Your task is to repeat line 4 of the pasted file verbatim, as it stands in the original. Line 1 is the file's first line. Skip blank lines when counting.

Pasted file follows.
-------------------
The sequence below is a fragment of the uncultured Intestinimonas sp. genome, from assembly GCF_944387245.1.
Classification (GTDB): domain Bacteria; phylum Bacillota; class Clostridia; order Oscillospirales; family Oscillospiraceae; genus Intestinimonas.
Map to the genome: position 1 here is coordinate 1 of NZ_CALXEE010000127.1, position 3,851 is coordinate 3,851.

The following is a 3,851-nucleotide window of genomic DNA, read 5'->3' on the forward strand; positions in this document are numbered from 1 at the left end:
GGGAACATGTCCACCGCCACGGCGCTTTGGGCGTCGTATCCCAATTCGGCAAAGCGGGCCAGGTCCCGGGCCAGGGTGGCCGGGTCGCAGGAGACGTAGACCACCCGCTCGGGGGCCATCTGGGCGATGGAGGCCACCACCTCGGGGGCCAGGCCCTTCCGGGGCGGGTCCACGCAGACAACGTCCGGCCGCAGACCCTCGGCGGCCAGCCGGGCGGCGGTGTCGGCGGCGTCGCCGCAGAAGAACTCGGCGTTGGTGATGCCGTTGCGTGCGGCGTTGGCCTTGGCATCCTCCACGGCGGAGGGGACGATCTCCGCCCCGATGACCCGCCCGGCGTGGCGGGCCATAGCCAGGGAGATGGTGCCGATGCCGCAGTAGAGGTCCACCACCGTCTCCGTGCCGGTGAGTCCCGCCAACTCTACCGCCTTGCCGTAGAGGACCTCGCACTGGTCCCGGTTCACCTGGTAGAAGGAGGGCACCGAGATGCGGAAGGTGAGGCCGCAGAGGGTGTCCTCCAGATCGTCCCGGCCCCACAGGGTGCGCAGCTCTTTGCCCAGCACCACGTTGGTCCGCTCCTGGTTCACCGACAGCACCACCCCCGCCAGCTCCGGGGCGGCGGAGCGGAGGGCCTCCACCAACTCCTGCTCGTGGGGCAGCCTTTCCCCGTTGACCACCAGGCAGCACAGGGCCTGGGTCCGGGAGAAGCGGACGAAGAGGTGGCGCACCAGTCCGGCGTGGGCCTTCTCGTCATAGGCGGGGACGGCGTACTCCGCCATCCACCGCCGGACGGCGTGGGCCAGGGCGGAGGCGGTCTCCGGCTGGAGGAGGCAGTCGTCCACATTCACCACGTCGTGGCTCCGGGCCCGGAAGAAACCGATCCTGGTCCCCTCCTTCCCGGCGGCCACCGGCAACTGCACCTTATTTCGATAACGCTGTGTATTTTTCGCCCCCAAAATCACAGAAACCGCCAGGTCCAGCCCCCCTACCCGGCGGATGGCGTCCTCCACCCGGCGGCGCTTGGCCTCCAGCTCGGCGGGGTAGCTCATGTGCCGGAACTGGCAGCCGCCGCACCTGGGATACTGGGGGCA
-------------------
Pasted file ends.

The following is a 3,851-nucleotide window of genomic DNA, read 5'->3' on the forward strand; positions in this document are numbered from 1 at the left end: